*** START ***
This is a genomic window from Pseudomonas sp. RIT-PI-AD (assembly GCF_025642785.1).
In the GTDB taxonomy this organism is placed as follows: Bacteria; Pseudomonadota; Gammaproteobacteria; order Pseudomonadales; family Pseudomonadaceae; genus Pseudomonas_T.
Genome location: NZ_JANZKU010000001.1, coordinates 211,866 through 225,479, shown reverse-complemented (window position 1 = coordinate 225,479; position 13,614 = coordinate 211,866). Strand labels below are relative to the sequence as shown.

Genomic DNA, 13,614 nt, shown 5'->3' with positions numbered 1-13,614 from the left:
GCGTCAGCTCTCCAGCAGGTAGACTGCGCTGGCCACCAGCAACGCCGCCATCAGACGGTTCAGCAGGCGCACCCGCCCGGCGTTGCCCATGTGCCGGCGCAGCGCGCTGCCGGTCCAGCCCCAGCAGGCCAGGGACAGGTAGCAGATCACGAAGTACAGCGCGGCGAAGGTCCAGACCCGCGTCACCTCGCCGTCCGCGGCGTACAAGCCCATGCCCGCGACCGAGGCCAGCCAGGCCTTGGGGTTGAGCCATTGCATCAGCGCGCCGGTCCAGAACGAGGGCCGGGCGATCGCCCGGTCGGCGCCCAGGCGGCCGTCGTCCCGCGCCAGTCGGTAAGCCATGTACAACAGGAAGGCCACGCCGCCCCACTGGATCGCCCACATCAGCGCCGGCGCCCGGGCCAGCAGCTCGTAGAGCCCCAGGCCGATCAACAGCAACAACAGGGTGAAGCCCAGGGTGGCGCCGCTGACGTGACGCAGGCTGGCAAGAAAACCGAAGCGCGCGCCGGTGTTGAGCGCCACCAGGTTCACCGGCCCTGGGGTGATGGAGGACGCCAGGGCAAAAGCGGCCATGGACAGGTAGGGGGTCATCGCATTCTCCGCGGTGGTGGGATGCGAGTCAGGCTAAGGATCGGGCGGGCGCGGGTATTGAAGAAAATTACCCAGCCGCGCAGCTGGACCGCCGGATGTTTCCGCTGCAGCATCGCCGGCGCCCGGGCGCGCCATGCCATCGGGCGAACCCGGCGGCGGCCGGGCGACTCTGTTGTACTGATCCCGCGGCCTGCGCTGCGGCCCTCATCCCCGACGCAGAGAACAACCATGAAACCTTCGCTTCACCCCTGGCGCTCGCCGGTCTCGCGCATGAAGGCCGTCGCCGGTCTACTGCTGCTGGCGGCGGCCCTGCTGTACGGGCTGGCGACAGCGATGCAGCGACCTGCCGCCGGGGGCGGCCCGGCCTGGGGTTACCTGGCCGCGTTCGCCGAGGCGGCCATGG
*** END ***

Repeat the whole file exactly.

This is a genomic window from Pseudomonas sp. RIT-PI-AD (assembly GCF_025642785.1).
In the GTDB taxonomy this organism is placed as follows: Bacteria; Pseudomonadota; Gammaproteobacteria; order Pseudomonadales; family Pseudomonadaceae; genus Pseudomonas_T.
Genome location: NZ_JANZKU010000001.1, coordinates 211,866 through 225,479, shown reverse-complemented (window position 1 = coordinate 225,479; position 13,614 = coordinate 211,866). Strand labels below are relative to the sequence as shown.

Genomic DNA, 13,614 nt, shown 5'->3' with positions numbered 1-13,614 from the left:
GCGTCAGCTCTCCAGCAGGTAGACTGCGCTGGCCACCAGCAACGCCGCCATCAGACGGTTCAGCAGGCGCACCCGCCCGGCGTTGCCCATGTGCCGGCGCAGCGCGCTGCCGGTCCAGCCCCAGCAGGCCAGGGACAGGTAGCAGATCACGAAGTACAGCGCGGCGAAGGTCCAGACCCGCGTCACCTCGCCGTCCGCGGCGTACAAGCCCATGCCCGCGACCGAGGCCAGCCAGGCCTTGGGGTTGAGCCATTGCATCAGCGCGCCGGTCCAGAACGAGGGCCGGGCGATCGCCCGGTCGGCGCCCAGGCGGCCGTCGTCCCGCGCCAGTCGGTAAGCCATGTACAACAGGAAGGCCACGCCGCCCCACTGGATCGCCCACATCAGCGCCGGCGCCCGGGCCAGCAGCTCGTAGAGCCCCAGGCCGATCAACAGCAACAACAGGGTGAAGCCCAGGGTGGCGCCGCTGACGTGACGCAGGCTGGCAAGAAAACCGAAGCGCGCGCCGGTGTTGAGCGCCACCAGGTTCACCGGCCCTGGGGTGATGGAGGACGCCAGGGCAAAAGCGGCCATGGACAGGTAGGGGGTCATCGCATTCTCCGCGGTGGTGGGATGCGAGTCAGGCTAAGGATCGGGCGGGCGCGGGTATTGAAGAAAATTACCCAGCCGCGCAGCTGGACCGCCGGATGTTTCCGCTGCAGCATCGCCGGCGCCCGGGCGCGCCATGCCATCGGGCGAACCCGGCGGCGGCCGGGCGACTCTGTTGTACTGATCCCGCGGCCTGCGCTGCGGCCCTCATCCCCGACGCAGAGAACAACCATGAAACCTTCGCTTCACCCCTGGCGCTCGCCGGTCTCGCGCATGAAGGCCGTCGCCGGTCTACTGCTGCTGGCGGCGGCCCTGCTGTACGGGCTGGCGACAGCGATGCAGCGACCTGCCGCCGGGGGCGGCCCGGCCTGGGGTTACCTGGCCGCGTTCGCCGAGGCGGCCATGG